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Photo Geekery
The Art of Photographing Psychoactives
by Fire Erowid
Nov 2006
Citation:   Erowid F. "Photo Geekery: The Art of Photographing Psychoactives". Erowid Extracts. Nov 2006; 11:14-18.
In September 2002, at the Mind States Jamaica conference, we first introduced the concept of "drug geeks"--those individuals who pride themselves on their specialized knowledge of psychoactives. One of the many sub-types of the drug geek is the "photo geek", a person who practices the art of photographing psychoactives. Following is a collection of photos taken by the photo geeks at Erowid.

In 1996, when Earth and I first became interested in mycology, we would take long hikes during the mushroom season to see what fungus were growing in our area. Walking along with David Arora's Mushrooms Demystified in tow, we would carefully watch the forest floor, stopping often to leaf through the pages of the guide to try to put a name to the strange-looking fungus we encountered. I began to call mushroom hunting "hiking with a purpose" since it added a new dimension to my experience of walking through the forest. Granted, hiking probably didn't need an additional purpose--the hills of California are a beautiful place. But for me, learning to identify mushrooms added a new educational dimension to these walks.

A few years later, as I became more interested in photography, taking photos added a similar new purpose to many situations I found myself in, particularly those related to psychoactive plants and chemicals.

These materials are ever present in our world. It's difficult to find a place where there isn't some type of psychoactive nearby, whether it's wild mushrooms, a bottle of anti-depressants, an herb garden, or a baggie of cannabis. Since much of our work revolves around these substances, photographing them is natural to me, but can definitely attract attention. The act of taking out a camera to photograph psychoactive-related objects can spark interesting discussions with new acquaintances about how common psychoactives are, it can put people at ease about those conversations, and it can even send people scurrying to find things to be photographed.

Museums, with their wealth of historical objects, can be a great place to take photos of items like these early 20th century packages of opium (left) and bottle of cocaine pills (right).

Psychoactive photo opportunities abound when traveling. We now plan our travel destinations and itineraries in large part around such opportunities. Seeking out interesting and unique photos can provide an organizing principle or purpose for how to decide where to go and what to do. Relevant historical sites, botanical gardens, and museums are abundant in many cities and countries.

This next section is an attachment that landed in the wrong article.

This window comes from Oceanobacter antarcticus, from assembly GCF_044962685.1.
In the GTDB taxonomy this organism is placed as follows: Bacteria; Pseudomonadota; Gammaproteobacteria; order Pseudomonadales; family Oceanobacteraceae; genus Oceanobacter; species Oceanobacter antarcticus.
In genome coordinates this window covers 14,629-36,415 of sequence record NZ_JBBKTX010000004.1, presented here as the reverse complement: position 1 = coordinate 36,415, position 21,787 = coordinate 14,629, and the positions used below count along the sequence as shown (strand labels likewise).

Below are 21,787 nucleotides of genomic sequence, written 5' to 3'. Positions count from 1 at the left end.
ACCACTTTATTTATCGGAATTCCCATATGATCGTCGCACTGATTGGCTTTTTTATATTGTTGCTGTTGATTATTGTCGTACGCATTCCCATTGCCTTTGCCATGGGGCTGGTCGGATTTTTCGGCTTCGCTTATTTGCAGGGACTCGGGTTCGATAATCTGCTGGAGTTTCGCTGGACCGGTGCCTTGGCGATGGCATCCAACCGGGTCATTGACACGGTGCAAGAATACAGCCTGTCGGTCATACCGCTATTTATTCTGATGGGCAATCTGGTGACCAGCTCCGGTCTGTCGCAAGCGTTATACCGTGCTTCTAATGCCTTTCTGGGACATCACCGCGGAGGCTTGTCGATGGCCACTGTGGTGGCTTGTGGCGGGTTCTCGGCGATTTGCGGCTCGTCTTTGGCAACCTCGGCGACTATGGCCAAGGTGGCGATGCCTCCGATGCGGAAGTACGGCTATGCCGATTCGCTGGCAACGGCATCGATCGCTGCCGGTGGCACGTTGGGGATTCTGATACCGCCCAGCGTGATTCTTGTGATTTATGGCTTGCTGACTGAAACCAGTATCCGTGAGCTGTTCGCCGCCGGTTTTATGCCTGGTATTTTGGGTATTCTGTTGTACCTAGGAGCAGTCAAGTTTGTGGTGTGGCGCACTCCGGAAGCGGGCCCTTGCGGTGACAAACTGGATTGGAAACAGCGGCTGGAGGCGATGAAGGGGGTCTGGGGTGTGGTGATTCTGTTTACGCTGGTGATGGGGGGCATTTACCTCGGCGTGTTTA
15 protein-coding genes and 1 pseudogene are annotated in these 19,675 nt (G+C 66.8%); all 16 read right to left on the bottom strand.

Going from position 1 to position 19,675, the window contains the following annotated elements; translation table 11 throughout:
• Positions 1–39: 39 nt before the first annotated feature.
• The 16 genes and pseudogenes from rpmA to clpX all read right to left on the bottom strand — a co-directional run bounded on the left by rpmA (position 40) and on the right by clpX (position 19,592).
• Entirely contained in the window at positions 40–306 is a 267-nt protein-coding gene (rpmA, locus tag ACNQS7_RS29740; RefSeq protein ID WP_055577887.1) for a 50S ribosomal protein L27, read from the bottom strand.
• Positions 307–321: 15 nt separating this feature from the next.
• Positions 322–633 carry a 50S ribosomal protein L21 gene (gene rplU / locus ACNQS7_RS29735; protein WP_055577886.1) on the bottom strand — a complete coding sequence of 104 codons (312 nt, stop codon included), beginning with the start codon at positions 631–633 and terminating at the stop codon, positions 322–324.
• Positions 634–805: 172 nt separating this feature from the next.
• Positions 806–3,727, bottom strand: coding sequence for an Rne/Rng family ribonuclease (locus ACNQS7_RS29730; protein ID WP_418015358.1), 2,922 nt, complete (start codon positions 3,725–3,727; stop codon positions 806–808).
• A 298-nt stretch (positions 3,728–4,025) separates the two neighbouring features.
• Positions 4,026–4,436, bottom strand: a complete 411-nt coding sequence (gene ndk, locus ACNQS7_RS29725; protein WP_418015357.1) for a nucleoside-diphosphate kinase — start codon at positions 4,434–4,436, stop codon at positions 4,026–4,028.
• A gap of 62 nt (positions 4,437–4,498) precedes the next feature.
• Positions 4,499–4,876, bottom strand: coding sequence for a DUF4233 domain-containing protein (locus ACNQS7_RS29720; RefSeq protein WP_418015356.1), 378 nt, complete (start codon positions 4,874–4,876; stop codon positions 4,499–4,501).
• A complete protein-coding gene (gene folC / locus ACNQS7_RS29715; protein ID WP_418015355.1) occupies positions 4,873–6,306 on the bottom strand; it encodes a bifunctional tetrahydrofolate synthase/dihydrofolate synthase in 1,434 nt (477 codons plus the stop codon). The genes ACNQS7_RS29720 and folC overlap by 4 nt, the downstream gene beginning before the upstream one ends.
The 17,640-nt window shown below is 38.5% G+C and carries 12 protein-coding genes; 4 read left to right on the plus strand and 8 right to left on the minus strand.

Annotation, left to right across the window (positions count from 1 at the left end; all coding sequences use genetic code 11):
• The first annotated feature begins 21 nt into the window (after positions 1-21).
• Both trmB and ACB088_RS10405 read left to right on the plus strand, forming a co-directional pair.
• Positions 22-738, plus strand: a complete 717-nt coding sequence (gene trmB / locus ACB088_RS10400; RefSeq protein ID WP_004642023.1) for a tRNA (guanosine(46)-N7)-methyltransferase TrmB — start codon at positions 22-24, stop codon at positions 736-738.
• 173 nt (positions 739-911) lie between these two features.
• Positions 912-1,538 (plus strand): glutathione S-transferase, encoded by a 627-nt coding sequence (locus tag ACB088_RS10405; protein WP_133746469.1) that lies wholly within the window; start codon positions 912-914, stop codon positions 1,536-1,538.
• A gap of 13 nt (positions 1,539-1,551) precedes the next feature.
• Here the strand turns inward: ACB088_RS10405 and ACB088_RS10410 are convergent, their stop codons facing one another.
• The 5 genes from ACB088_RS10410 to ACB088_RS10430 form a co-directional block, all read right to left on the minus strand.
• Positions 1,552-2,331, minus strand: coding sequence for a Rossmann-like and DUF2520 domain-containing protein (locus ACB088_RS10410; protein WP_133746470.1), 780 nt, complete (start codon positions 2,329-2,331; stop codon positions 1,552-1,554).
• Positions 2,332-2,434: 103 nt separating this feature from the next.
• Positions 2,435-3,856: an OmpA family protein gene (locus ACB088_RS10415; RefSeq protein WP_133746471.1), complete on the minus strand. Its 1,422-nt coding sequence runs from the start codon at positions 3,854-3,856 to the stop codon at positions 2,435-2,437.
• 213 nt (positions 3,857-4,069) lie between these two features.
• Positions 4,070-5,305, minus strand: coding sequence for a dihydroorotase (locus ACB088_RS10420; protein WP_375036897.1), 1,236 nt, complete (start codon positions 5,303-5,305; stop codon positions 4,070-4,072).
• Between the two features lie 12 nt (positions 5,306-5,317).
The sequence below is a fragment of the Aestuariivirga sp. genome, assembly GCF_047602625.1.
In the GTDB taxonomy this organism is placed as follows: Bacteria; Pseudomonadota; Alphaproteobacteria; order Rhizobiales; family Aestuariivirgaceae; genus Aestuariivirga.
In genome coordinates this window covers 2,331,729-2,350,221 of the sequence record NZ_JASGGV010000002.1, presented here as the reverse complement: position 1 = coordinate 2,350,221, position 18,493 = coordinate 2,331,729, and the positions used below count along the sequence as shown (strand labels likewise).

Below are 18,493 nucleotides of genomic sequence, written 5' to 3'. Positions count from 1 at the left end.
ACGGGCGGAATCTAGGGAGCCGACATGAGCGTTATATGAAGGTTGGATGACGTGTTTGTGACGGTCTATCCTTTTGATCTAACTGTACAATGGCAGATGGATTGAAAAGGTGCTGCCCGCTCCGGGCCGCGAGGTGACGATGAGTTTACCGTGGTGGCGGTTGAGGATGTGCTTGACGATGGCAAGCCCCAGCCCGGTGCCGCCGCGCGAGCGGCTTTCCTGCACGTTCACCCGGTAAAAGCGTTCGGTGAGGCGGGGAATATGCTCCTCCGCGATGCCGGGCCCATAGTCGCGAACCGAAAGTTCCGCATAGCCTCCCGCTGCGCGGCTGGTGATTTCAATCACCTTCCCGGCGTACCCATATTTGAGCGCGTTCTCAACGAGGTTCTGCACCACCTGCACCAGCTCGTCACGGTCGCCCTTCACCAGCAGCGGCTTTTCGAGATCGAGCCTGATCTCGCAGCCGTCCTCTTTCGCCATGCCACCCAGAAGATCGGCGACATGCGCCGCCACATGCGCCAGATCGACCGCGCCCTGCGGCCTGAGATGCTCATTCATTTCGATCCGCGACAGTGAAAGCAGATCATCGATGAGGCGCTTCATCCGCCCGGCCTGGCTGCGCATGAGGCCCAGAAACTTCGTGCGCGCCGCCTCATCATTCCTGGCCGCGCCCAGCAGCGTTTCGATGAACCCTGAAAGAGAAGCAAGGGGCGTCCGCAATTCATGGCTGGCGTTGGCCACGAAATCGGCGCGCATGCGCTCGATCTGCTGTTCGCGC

These mushroom-related photos were taken in three different parts of the world; London, England (top); Huautla de Jiménez, Mexico (bottom left); and Negril, Jamaica (bottom right).

Taking photos provides a reason to focus on the details of an object, and the photos themselves can solidify memories that may otherwise be fleeting. This Trichocereus pachanoi flower took four months to develop (June–October) and the flower lasted only six days once it opened. It was the first time the ten-year-old cactus had ever bloomed.

It doesn't take a rare flower to make a good photo. It's easy to forget that there is also beauty and interest in more ordinary objects. Even in everyday situations, psychoactives are often nearby: two pints of beer in a British pub (top left), the dying flower of a common morning glory vine (top right), a dried bud of cannabis (bottom left), or whole and grated nutmeg (bottom right).

Not only can photos provide visual interest for lectures and books, but they can present useful and specific data. Images can communicate size, color, shape, and other identifying features of an object more quickly and clearly than written descriptions. Examples include information about available street Ecstasy tablets (bottom left), the identifying markings of pharmaceutical alprazolam tablets (top left), the size of a one gram pile of mescaline (bottom right), or the measurements of geltab LSD (top right).

Photos can also provide functionality for both academics and professionals. Erowid receives many requests to use images of psychoactives: from teachers and professors for use in class, authors for use in books, the media for use in news stories, and professionals for use in presentations at conferences or industry meetings. We find that for those people who may be hesitant to trust new sources of information about psychoactives, quality images can provide an accessible entry point. They can convey a neutral tone about psychoactives less burdened with suspicion or doubt than other forms of data.

But the best psychoactive images are a mix of information and aesthetics. And the process of documenting artifacts through images is one part photography, one part documentation, and one part meditation. Psychoactive photo geekery requires engaging with the world while also settling in to the slow experience of really seeing the details that make up the informative, mysterious, and beautiful world of psychoactive plants and chemicals.